// initialize the LED pin as an output:
  pinMode(ledPin, OUTPUT);      
  // initialize the pushbutton pin as an input:
  pinMode(buttonPin, INPUT);

The one you defined as an [u]INPUT[/u] pin?

My comment was about using that pin to supply power to the switch. In order to do that, the pin needs to be defined as an [u]OUTPUT[/u] pin, and set HIGH.

Reading from an [u]OUTPUT[/u] pin will return HIGH or LOW, depending on what the last digitalWrite() set the pin to.

PaulS: My comment was about using that pin to supply power to the switch. In order to do that, the pin needs to be defined as an [u]OUTPUT[/u] pin, and set HIGH.

Reading from an [u]OUTPUT[/u] pin will return HIGH or LOW, depending on what the last digitalWrite() set the pin to.

You don't need to set the pin as an OUTPUT pin in order to supply power to the switch. You set it as INPUT and do a digitalwrite HIGH to the pin. when you measure the voltage on the pin you will see that it's powered.

You set it as INPUT and do a digitalwrite HIGH to the pin.

What that accomplishes is to enable the pullup resistor, not turn the pin on.

PaulS:

You set it as INPUT and do a digitalwrite HIGH to the pin.

What that accomplishes is to enable the pullup resistor, not turn the pin on.

And the difference is? What does a pull up resistor do? Effectively turn the pin to 5v. Ok you would not get enough current to get a LED burning bright but that not the goal is it?

The difference between an INPUT pin, where some external source is supplying the voltage, and an internal pin that is set HIGH or LOW is that one can reasonably assume that the switch is pressed if the voltage is present, and not pressed if there is no voltage present (in a pulldown resistor situation) or the reverse (in a pullup resistor situation).

If the pin is set as OUTPUT, the HIGH/LOW state is dependent on what digitalWrite() was used to set it to, not on whether there is something consuming the voltage/current supplied to the pin.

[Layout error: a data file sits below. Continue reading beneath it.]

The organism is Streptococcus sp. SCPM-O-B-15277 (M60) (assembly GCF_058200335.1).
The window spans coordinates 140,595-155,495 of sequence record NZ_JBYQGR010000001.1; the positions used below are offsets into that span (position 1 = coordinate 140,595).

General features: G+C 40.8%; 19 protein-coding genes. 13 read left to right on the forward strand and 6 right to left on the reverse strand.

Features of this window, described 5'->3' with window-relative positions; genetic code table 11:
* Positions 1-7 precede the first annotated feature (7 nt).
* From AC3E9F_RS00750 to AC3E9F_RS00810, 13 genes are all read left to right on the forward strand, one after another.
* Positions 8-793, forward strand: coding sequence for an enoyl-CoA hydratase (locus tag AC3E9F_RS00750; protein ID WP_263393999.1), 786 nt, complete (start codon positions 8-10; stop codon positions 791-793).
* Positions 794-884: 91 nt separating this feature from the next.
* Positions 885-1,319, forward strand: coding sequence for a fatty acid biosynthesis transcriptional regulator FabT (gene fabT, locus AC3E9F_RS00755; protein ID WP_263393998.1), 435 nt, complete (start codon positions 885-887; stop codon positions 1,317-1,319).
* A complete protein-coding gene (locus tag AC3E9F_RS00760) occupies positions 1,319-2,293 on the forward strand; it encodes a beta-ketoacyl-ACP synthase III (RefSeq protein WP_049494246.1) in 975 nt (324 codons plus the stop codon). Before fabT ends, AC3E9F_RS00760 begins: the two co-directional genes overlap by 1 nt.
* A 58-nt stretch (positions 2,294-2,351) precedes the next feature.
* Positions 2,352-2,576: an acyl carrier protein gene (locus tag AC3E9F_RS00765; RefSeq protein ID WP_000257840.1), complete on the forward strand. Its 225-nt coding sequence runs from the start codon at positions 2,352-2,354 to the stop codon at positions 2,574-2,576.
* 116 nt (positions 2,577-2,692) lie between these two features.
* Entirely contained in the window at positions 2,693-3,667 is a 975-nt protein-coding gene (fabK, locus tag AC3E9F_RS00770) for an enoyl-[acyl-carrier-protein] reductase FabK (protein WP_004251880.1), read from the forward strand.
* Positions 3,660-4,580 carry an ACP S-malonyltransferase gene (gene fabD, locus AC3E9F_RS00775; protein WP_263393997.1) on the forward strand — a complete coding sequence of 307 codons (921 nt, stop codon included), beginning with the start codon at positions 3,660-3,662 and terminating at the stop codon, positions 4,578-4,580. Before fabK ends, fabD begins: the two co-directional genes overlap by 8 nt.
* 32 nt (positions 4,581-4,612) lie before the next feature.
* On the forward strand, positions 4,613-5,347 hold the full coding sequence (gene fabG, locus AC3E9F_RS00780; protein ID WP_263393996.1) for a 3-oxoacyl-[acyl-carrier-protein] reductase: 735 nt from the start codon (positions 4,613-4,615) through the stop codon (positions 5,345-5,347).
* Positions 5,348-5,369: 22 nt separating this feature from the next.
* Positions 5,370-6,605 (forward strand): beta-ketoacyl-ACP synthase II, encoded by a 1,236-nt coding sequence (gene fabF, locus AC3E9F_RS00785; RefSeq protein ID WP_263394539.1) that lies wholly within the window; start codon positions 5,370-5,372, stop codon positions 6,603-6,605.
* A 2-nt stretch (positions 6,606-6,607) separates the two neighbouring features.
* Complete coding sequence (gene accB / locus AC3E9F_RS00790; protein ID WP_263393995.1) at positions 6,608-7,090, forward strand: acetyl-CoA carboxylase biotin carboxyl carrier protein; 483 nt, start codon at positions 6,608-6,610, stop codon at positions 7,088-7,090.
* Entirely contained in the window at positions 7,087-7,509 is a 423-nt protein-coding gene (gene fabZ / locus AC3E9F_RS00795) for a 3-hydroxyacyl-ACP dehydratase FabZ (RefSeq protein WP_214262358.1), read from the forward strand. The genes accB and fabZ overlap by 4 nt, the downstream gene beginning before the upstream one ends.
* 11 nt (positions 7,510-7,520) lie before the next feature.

PaulS: The difference between an INPUT pin, where some external source is supplying the voltage, and an internal pin that is set HIGH or LOW is that one can reasonably assume that the switch is pressed if the voltage is present, and not pressed if there is no voltage present (in a pulldown resistor situation) or the reverse (in a pullup resistor situation).

If the pin is set as OUTPUT, the HIGH/LOW state is dependent on what digitalWrite() was used to set it to, not on whether there is something consuming the voltage/current supplied to the pin.

Very Correct, but that was not the question was it?

This was the question

Feonx: I only have one question left: Why is there a separated 5v wire? Why not power it by the same pin 2?

So to get power to an input pin you just do a digitalwrite HIGH to the pin and the pin is powered via a pull up no extra resistor needed. Then connect the pin via the button to GND and the digitalread of the pin will be LOW when the button is pressedn and HIGH when it is not pressed.

So to get power to an input pin you just do a digitalwrite HIGH to the pin and the pin is powered via a pull up no extra resistor needed.

No. The digitalWrite() function, for an INPUT pin turns on or off the pull-up resistor. It does NOT turn the pin HIGH or LOW. Only OUTPUT pins can be set (forced) HIGH or LOW.